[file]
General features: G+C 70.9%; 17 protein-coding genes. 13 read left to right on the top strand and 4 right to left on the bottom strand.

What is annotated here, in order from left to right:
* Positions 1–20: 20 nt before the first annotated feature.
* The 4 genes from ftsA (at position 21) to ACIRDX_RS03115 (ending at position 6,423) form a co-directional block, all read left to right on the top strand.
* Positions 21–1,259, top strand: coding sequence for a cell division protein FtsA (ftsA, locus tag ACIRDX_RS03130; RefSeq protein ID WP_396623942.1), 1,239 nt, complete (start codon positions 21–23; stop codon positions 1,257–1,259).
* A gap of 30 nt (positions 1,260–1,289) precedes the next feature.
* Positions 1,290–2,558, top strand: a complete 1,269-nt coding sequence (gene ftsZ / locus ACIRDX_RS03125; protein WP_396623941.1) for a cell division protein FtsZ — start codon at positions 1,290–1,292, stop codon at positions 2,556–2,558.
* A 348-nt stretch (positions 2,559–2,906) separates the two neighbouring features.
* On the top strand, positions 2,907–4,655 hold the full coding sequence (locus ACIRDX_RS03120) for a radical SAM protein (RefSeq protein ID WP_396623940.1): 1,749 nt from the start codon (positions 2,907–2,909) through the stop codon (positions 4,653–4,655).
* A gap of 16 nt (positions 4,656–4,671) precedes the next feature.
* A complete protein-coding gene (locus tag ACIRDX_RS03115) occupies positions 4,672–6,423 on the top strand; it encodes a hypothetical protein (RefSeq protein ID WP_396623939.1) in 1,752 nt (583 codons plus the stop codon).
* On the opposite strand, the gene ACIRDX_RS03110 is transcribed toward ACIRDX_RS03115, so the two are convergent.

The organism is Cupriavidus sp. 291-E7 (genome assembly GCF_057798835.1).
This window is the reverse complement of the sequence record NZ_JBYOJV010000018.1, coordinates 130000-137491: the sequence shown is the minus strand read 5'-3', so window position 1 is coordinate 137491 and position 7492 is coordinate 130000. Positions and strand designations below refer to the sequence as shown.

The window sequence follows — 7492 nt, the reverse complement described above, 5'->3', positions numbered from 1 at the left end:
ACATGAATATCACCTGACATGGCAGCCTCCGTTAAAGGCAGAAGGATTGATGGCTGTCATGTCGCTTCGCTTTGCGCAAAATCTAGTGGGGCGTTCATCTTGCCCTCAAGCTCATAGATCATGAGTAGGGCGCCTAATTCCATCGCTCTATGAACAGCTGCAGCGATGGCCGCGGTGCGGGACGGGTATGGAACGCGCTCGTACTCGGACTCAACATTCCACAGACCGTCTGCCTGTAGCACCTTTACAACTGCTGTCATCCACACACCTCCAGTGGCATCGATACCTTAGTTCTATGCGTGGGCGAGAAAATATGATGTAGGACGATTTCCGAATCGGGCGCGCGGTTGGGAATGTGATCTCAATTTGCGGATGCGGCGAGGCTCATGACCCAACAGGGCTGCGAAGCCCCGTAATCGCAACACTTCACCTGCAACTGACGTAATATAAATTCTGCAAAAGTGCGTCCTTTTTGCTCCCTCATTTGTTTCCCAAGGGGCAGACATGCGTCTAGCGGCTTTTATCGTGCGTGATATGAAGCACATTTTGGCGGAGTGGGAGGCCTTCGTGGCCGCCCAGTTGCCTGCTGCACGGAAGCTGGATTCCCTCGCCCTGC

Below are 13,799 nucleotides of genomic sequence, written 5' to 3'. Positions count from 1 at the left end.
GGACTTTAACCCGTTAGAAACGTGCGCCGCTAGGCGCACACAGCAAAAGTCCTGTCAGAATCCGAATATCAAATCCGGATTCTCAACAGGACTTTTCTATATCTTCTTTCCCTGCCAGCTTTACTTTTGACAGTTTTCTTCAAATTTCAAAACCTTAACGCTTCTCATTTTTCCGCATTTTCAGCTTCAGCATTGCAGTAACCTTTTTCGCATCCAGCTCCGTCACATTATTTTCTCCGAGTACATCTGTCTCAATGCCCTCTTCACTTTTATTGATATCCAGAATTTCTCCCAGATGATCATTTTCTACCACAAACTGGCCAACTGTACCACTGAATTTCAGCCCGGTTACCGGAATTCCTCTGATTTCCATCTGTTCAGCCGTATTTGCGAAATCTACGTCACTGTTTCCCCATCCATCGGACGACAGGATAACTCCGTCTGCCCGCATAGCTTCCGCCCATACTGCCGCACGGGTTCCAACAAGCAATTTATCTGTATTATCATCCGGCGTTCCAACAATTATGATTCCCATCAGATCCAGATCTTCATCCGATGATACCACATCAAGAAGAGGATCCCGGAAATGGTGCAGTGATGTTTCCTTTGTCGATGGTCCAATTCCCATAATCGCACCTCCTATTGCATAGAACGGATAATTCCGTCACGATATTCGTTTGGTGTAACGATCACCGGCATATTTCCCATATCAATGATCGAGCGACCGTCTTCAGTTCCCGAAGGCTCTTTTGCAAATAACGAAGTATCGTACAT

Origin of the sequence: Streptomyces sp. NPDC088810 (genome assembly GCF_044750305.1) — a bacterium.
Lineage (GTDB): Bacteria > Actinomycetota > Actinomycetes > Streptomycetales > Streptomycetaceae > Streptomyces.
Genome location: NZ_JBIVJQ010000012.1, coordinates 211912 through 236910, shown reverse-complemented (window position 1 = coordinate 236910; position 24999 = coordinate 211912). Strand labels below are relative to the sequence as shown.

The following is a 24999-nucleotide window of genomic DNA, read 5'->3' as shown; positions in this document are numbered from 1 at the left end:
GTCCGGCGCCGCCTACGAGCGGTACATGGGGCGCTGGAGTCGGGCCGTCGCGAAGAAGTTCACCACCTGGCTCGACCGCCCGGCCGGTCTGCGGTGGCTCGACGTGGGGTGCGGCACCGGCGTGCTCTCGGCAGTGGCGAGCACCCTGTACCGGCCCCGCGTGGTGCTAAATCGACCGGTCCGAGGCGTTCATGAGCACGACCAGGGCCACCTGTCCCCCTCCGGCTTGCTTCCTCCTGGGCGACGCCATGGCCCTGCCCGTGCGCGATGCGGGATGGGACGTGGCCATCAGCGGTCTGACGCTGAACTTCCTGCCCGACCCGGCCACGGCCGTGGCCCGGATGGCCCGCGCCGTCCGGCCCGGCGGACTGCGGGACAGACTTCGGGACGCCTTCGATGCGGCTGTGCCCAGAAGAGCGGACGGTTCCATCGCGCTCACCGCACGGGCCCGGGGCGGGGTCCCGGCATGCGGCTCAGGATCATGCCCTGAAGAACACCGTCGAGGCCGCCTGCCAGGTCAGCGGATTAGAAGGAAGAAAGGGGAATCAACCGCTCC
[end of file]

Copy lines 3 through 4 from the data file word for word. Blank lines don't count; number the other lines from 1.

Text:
* Positions 1–20: 20 nt before the first annotated feature.
* The 4 genes from ftsA (at position 21) to ACIRDX_RS03115 (ending at position 6,423) form a co-directional block, all read left to right on the top strand.